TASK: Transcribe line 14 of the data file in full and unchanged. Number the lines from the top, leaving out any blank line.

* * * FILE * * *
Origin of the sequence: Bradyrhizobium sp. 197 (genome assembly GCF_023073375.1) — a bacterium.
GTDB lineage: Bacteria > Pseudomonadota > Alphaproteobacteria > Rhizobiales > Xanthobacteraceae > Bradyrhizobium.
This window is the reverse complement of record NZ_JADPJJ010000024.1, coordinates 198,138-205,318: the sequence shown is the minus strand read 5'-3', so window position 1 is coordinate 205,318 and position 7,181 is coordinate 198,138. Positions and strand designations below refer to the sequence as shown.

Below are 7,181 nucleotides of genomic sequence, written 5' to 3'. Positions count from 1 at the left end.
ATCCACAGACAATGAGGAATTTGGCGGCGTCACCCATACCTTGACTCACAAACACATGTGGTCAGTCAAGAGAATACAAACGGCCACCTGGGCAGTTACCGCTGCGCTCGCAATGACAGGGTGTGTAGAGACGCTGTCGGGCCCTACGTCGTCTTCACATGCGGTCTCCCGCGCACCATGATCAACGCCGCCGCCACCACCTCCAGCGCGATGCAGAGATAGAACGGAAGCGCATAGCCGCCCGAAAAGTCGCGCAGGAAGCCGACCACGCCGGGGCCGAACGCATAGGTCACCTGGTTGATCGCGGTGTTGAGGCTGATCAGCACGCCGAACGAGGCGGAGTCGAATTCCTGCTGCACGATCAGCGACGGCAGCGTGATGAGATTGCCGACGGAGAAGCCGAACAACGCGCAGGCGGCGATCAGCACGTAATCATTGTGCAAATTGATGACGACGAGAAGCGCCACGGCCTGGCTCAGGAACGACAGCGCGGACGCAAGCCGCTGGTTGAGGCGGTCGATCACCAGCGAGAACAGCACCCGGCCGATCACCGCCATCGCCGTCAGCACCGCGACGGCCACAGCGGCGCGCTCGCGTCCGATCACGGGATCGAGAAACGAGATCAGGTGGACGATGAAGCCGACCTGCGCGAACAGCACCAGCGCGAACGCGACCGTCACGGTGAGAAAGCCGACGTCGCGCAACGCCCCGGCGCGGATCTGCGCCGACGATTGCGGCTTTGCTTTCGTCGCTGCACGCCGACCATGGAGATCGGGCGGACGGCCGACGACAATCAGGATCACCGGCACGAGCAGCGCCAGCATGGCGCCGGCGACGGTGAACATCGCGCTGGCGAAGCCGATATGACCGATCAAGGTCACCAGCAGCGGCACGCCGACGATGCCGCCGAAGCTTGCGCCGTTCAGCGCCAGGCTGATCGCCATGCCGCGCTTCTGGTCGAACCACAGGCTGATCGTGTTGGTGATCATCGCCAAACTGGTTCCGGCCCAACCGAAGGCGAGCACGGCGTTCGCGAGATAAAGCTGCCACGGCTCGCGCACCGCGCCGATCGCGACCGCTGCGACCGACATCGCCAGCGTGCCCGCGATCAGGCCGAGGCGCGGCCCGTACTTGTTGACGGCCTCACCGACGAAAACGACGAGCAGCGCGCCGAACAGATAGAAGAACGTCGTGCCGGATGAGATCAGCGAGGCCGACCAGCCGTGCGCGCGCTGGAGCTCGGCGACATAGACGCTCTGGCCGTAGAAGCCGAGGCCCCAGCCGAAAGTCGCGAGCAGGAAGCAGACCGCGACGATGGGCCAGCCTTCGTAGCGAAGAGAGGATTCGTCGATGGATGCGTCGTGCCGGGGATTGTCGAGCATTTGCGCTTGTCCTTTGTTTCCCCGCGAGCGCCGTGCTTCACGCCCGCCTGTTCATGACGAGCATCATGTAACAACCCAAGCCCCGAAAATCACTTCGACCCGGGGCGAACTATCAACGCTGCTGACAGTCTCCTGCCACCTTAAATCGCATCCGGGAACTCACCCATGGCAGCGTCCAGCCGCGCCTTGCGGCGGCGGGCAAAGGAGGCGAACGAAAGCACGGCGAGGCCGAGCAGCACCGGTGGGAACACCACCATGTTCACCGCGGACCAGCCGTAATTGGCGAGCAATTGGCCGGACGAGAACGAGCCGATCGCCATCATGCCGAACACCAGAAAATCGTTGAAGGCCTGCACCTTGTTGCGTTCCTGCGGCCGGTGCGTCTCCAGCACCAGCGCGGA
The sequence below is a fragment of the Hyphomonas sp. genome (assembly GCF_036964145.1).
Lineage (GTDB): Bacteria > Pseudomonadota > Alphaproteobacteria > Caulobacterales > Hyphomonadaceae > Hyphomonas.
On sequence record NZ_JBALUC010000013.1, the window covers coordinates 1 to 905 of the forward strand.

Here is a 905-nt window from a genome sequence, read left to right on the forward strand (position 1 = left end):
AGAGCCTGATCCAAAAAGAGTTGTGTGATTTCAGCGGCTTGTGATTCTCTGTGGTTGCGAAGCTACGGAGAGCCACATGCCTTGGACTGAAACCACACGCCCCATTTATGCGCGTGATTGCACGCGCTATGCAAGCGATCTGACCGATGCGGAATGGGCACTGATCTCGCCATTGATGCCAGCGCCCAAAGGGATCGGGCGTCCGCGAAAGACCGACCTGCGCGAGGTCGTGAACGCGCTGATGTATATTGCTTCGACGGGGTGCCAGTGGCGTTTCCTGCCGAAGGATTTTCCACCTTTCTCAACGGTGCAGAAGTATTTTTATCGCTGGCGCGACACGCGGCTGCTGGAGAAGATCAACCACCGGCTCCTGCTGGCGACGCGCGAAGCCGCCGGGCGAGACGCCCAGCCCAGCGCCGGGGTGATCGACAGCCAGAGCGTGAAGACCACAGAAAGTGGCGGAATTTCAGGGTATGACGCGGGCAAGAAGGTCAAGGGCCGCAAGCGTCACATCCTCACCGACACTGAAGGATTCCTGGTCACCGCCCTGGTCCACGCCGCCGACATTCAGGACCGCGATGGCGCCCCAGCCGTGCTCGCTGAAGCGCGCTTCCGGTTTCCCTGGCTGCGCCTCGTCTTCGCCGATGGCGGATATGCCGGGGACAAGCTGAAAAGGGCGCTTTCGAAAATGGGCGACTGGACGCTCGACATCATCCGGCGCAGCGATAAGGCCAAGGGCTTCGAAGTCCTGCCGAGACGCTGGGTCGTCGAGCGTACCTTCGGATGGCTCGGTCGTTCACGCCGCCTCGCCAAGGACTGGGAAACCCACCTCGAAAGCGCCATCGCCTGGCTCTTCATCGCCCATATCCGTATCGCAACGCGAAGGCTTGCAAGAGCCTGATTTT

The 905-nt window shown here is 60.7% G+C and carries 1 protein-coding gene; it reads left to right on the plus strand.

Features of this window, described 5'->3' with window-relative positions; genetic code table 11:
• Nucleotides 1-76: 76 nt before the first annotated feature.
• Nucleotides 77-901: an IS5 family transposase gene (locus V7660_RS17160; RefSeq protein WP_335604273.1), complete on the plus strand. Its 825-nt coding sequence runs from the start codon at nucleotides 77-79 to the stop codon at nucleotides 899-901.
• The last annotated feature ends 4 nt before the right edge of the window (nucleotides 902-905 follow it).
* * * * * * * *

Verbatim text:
• Nucleotides 77-901: an IS5 family transposase gene (locus V7660_RS17160; RefSeq protein WP_335604273.1), complete on the plus strand. Its 825-nt coding sequence runs from the start codon at nucleotides 77-79 to the stop codon at nucleotides 899-901.